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Privatization and State Capacity in Postcommunist Society

  • Lawrence King

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  • Patrick Hamm

    ()

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    Economists have used cross-national regression analysis to argue that postcommunist economic failure is the result of inadequate adherence liberal economic policies. Sociologists have relied on case study data to show that postcommunist economic failure is the outcome of too close adherence to liberal policy recommendations, which has led to an erosion of state effectiveness, and thus produced poor economic performance. The present paper advances a version of this statist theory based on a quantitative analysis of mass privatization programs in the postcommunist world. We argue that rapid large-scale privatization creates severe supply and demand shocks for enterprises, thereby inducing firm failure. The resulting erosion of tax revenues leads to a fiscal crisis for the state, and severely weakens its capacity and bureaucratic character. This, in turn, reacts back on the enterprise sector, as the state can no longer support the institutions necessary for the effective functioning of a modern economy, thus resulting in deindustrialization. Using cross-national regression techniques we find that the implementation of mass privatization programs negatively impacts measures of economic growth, state capacity and the security of property rights.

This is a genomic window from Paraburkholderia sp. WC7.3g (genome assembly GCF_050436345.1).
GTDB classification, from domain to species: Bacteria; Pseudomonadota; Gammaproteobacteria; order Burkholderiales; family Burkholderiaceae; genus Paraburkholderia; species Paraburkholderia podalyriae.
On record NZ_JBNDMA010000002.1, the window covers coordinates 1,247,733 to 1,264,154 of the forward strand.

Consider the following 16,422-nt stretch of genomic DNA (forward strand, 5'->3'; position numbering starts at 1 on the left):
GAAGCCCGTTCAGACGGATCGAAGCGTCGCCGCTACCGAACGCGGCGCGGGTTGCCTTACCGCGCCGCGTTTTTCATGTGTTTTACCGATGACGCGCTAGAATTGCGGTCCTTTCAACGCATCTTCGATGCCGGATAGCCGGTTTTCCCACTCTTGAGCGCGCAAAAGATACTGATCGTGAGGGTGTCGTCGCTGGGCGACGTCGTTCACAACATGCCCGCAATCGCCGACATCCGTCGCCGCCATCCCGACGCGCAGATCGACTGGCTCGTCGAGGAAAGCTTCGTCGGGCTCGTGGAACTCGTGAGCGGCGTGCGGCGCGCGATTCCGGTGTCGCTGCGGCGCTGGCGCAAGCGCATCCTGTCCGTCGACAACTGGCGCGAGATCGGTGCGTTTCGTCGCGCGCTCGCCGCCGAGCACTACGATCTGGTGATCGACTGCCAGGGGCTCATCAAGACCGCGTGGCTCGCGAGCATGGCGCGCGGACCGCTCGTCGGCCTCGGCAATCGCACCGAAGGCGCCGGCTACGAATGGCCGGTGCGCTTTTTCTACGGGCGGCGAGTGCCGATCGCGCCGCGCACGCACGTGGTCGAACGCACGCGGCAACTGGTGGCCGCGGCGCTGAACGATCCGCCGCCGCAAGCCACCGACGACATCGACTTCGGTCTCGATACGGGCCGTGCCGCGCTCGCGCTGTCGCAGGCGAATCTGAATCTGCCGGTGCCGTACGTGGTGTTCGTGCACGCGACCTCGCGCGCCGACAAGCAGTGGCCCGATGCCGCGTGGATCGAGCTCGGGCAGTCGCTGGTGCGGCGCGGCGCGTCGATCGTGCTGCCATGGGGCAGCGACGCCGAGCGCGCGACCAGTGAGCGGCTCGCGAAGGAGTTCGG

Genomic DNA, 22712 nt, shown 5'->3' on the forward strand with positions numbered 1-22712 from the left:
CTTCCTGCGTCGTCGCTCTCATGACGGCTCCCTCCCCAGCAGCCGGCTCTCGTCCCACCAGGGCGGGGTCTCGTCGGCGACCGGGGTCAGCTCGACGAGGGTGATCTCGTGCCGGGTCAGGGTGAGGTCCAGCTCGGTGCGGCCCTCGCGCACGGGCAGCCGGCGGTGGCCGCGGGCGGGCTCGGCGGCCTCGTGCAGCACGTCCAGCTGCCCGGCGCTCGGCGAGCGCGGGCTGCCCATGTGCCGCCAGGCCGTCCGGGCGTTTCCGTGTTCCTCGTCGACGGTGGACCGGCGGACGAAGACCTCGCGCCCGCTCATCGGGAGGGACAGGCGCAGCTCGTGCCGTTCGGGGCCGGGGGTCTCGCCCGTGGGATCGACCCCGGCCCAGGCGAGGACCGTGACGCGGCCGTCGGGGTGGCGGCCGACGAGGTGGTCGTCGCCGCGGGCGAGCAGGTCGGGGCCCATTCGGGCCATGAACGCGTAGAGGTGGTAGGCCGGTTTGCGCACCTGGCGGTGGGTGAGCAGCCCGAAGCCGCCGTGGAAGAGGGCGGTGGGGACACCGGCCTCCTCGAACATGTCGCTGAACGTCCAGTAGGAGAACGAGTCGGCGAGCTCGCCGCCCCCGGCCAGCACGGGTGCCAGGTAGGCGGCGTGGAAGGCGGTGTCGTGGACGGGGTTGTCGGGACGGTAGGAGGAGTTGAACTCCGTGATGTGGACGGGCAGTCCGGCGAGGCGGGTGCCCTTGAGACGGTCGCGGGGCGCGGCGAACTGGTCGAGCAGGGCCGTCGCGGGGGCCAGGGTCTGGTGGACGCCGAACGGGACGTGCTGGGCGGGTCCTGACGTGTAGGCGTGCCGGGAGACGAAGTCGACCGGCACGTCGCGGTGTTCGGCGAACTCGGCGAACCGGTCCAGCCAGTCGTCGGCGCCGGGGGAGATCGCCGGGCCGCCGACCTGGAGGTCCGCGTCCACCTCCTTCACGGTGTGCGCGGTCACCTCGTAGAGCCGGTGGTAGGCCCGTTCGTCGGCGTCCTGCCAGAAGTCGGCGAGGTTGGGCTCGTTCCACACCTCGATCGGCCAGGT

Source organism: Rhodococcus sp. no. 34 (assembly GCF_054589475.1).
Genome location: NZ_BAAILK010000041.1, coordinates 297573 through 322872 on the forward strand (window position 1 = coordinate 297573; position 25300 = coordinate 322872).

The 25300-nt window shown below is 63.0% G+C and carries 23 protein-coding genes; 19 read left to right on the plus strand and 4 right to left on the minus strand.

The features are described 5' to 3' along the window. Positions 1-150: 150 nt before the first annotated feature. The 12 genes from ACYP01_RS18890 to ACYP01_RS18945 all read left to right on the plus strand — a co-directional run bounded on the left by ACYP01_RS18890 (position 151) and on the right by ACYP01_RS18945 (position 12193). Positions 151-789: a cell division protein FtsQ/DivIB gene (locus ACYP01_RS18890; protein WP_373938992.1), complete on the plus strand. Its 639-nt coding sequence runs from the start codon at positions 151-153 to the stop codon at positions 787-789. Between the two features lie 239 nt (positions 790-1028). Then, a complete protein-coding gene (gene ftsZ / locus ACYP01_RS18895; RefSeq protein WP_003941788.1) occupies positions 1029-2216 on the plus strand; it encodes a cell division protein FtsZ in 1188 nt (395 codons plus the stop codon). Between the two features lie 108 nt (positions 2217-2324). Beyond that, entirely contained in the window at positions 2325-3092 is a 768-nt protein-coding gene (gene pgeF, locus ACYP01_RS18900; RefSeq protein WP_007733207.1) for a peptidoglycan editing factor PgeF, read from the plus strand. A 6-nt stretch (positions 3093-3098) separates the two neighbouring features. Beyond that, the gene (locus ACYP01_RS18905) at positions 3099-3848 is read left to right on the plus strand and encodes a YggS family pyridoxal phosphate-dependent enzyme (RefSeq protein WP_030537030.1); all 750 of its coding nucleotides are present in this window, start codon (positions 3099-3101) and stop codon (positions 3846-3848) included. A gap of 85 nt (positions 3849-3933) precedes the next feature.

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    File URL: http://www.wdi.umich.edu/files/Publications/WorkingPapers/wp806.pdf
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    Paper provided by William Davidson Institute at the University of Michigan in its series William Davidson Institute Working Papers Series with number wp806.

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    Length: pages
    Date of creation: 01 Dec 2005
    Date of revision:
    Handle: RePEc:wdi:papers:2005-806
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    1. Olivier Jean Blanchard & Maxim Boycko & Marek Dabrowski & Rudiger Dornbusch & Richard Layard & Andrei Shleifer, 1993. "Post-Communist Reform: Pain and Progress," MIT Press Books, The MIT Press, edition 1, volume 1, number 0262023628, June.
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    9. Falcetti, Elisabetta & Raiser, Martin & Sanfey, Peter, 2002. "Defying the Odds: Initial Conditions, Reforms, and Growth in the First Decade of Transition," Journal of Comparative Economics, Elsevier, vol. 30(2), pages 229-250, June.
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    11. Campos, Nauro F., 2001. "Will the Future Be Better Tomorrow? The Growth Prospects of Transition Economies Revisited," Journal of Comparative Economics, Elsevier, vol. 29(4), pages 663-676, December.
    12. Vladimir Popov, 2000. "Shock Therapy Versus Gradualism: The End Of The Debate (Explaining The Magnitude Of Transformational Recession)," Comparative Economic Studies, Palgrave Macmillan, vol. 42(1), pages 1-57, April.
    13. Jeffrey D. Sachs, 1996. "Reforms in Eastern Europe and the Former Soviet Union in Light of the East Asian Experiences," NBER Working Papers 5404, National Bureau of Economic Research, Inc.
    14. Sachs, Jeffrey D, 1992. " The Economic Transformation of Eastern Europe: The Case of Poland," Economic Change and Restructuring, Springer, vol. 25(1), pages 5-19.
    15. David Ellerman, 2001. "Lessons from Eastern Europe's Voucher Privatization," Challenge, M.E. Sharpe, Inc., vol. 44(4), pages 14-37, July.
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